By Claus Hetting, Wi-Fi NOW CEO & Chairman
This week Cisco and the USGA are conducting the world’s first large-scale trial of Wi-Fi 6 services: The live Wi-Fi 6-capable network has been deployed at the Pebble Beach Golf Links in Monterey, California and is expected to deliver ‘a blanket’ of Wi-Fi connectivity for thousands of fans and staff the the 119th US Open golf championship. So will Wi-Fi 6 prevail? Here’s the inside story.
It is one of the core use cases that Wi-Fi 6 was designed for: Thousands of sports fans crowding into grandstands around the final holes of a major golf tournament. Golf is one of many high-density sports and entertainment applications where the new Wi-Fi 6 standard is expected to deliver outstanding connectivity performance. The US Open is a chance to prove just that.
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It is still early days for the proliferation of Wi-Fi 6-capable devices so Cisco and the US Golf Association (USGA) still won’t know for sure how Wi-Fi 6 performs when fully loaded. But they will be the first to extract live Wi-Fi 6 performance data from thousands of Wi-Fi users at a major sporting event – and that’s big deal.
Tens of thousands of connections per day
At Pebble Beach some 350 Cisco APs will be deployed to create a ‘blanket’ of Wi-Fi covering the entire championship grounds, says the USGA and Cisco in this press release. Wi-Fi 6 capability will be reserved to a ‘dedicated portion’ of the network using Cisco Meraki Wi-Fi 6 equipment, the press release says. The event is expected to attract some 250,000 visitors to the Monterey Peninsula, which means the Wi-Fi service may well need to support tens of thousands of connections per day.
Cisco cites higher speeds and much improved high-density performance (including 400% greater capacity) as well as only one quarter of the battery power required for Wi-Fi 6 services when compared to legacy Wi-Fi 5 technology. At Wi-Fi NOW USA in Washington DC in May Cisco’s Senior VP of Engineering Anand Oswal highlighted perhaps the most important aggregate function of Wi-Fi 6: Delivering deterministic – meaning predictable and SLA-capable – Wi-Fi services (see graphic below).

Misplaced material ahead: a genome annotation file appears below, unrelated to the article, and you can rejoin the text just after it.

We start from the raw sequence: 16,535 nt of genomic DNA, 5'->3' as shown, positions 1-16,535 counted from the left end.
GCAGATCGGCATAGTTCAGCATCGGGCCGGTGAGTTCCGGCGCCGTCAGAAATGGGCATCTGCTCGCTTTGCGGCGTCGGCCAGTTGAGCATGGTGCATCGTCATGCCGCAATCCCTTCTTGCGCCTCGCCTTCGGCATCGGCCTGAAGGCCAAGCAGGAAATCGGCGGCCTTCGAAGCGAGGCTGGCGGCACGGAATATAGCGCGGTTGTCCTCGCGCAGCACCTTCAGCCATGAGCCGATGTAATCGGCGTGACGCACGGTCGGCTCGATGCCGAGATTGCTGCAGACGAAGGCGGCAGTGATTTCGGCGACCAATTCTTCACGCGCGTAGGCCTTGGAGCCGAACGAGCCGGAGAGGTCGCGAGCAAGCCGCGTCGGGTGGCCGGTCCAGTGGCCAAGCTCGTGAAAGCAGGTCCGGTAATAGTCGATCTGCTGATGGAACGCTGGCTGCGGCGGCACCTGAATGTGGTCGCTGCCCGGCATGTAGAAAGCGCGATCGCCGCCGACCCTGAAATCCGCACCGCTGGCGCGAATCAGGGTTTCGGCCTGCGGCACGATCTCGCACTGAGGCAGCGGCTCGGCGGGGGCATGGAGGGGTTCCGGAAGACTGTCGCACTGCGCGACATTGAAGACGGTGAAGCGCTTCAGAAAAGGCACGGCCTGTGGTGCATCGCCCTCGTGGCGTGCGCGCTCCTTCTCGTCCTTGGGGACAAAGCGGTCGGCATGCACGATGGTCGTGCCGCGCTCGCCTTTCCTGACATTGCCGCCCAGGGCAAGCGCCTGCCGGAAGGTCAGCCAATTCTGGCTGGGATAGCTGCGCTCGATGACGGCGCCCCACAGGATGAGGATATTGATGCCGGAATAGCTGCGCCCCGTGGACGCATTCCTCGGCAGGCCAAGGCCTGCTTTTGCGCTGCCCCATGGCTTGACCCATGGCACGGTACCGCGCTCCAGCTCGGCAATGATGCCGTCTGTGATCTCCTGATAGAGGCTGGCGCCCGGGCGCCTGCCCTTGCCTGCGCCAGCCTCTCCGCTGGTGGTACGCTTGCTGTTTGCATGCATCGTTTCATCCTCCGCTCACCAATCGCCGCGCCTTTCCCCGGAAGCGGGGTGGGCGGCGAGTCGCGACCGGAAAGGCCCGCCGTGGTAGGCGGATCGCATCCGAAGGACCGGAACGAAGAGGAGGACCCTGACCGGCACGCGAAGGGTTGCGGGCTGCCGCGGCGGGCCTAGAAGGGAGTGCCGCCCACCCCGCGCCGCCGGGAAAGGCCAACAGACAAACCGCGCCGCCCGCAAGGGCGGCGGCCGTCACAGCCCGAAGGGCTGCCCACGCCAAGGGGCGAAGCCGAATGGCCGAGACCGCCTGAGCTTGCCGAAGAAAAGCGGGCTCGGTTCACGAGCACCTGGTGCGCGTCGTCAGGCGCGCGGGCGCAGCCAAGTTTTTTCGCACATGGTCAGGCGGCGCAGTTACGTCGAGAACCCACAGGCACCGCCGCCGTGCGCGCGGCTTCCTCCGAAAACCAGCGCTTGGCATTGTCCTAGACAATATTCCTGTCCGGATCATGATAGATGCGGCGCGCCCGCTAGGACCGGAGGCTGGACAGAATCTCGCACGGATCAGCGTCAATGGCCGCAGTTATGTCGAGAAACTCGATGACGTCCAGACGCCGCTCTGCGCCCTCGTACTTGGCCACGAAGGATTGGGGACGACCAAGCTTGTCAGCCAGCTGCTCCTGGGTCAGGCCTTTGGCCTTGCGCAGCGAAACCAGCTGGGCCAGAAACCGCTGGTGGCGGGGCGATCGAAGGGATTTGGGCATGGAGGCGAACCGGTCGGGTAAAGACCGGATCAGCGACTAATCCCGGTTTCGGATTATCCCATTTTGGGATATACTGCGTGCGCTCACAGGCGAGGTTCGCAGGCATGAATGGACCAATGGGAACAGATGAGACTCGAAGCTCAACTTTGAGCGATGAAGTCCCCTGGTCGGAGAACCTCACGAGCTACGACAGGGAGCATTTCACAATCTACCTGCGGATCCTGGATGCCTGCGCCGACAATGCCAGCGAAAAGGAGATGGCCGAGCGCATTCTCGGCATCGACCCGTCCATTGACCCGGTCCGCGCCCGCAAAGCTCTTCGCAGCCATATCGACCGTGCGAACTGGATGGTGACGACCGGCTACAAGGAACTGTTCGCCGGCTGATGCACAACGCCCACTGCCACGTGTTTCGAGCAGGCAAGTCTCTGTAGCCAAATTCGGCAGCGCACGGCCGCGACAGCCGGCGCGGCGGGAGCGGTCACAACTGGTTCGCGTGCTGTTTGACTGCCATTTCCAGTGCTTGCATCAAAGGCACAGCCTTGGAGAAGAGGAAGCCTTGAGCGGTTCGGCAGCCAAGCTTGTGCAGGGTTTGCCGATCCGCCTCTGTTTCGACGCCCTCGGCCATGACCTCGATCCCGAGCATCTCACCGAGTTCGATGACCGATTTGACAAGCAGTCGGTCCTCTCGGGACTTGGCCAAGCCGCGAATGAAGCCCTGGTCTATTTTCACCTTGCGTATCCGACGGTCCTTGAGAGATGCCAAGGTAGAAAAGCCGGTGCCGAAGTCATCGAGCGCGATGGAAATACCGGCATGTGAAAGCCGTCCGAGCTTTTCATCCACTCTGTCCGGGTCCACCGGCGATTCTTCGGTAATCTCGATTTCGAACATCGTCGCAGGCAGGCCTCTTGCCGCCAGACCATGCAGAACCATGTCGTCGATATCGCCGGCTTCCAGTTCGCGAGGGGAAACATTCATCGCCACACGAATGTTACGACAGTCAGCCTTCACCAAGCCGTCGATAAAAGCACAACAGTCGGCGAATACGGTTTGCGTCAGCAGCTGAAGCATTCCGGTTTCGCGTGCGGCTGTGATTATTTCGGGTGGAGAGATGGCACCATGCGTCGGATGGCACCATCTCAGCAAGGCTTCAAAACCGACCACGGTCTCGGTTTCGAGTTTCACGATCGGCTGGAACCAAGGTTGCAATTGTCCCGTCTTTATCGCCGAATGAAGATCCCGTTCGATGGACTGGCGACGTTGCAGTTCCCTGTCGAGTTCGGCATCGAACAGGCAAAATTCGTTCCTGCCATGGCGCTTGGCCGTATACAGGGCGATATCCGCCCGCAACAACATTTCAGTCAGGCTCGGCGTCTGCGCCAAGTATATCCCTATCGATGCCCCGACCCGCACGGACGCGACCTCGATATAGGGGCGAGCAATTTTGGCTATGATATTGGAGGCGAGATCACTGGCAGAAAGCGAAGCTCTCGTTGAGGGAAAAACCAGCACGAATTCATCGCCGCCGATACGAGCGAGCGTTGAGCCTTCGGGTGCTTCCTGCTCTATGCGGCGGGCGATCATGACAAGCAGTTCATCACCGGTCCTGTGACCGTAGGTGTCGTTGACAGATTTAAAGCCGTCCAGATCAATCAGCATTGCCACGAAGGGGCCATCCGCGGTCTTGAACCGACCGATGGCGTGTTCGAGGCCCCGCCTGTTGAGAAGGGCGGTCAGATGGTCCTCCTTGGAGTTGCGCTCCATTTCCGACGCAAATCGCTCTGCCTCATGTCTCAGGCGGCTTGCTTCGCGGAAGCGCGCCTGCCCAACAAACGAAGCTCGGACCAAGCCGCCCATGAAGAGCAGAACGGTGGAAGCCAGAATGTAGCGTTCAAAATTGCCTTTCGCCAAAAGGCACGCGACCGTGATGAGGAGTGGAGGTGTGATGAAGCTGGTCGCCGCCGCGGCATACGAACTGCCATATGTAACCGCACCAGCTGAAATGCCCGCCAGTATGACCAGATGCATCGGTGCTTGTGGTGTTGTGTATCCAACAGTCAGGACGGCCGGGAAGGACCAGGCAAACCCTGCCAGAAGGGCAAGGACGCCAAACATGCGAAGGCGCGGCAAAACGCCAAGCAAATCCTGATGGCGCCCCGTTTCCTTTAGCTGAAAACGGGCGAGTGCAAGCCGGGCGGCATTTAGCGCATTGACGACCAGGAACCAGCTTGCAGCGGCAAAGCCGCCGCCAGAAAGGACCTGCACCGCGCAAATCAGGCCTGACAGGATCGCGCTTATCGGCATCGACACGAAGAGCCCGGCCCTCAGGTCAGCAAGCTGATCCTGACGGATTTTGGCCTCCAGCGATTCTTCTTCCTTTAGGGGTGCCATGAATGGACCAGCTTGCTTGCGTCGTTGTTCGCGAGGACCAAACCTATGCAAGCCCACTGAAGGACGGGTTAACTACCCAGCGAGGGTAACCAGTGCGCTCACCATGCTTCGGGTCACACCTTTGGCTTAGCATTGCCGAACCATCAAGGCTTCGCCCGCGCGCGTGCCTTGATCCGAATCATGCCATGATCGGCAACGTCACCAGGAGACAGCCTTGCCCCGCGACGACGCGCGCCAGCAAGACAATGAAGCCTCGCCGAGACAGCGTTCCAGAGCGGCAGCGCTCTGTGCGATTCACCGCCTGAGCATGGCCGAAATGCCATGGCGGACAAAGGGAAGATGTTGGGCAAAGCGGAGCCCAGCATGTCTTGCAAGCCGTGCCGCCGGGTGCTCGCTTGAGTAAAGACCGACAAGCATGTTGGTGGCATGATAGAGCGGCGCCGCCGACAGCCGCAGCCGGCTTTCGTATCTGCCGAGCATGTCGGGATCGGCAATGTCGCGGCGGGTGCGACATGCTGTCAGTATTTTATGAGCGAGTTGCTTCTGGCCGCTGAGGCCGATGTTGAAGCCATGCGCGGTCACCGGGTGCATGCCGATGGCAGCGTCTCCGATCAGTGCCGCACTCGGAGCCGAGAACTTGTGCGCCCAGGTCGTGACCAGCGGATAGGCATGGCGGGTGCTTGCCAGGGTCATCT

In theory Wi-Fi 6 also offers much longer range and hence better coverage although it is not known whether Cisco will be testing this feature of Wi-Fi 6 at Pebble Beach (arguably it seems an obvious feature to test for 7,000+ yards of golf course Wi-Fi coverage).
From ‘no phones allowed’ to Wi-Fi, apps, and OTT video
The Wi-Fi connectivity layer forms the crux of what Cisco and the USGA call the Connected Course concept: A new way for golf fans to engage with the tournament by watching and sharing content. The concept includes a US Open app for wayfinding, tracking your favourite players, live streaming, etc. as well as even a live and free US Open 2019 OTT video streaming service available on AppleTV, Roku, and other platforms, the USGA says.
The new initiative stands in stark contrast to the USGA’s policies of only two years ago when mobile phones were banned at golf championships and could even be confiscated by tournament officials if pulled out of pockets by unsuspecting fans, explains Cisco’s General Manager Ken Martin in this TechRepublic news report. Last year the USGA and Cisco finally entered into a multiyear partnership in order to – among other things – enhance the fan experience and create new opportunities for content distribution, the USGA says.
Exactly how Cisco and the USGA have gone about deploying a ‘Wi-Fi blanket’ for spectating grandstands as well as more than 7,000 yards of world class golf course and surrounds is indeed the million-dollar question. That is no simple planning and deployment feat. On that topic we hope to make more information available later this month.
Above: Perhaps the most important new quality of Wi-Fi 6: Delivering deterministic (predictable) services capable of delivering SLAs. Source: Cisco.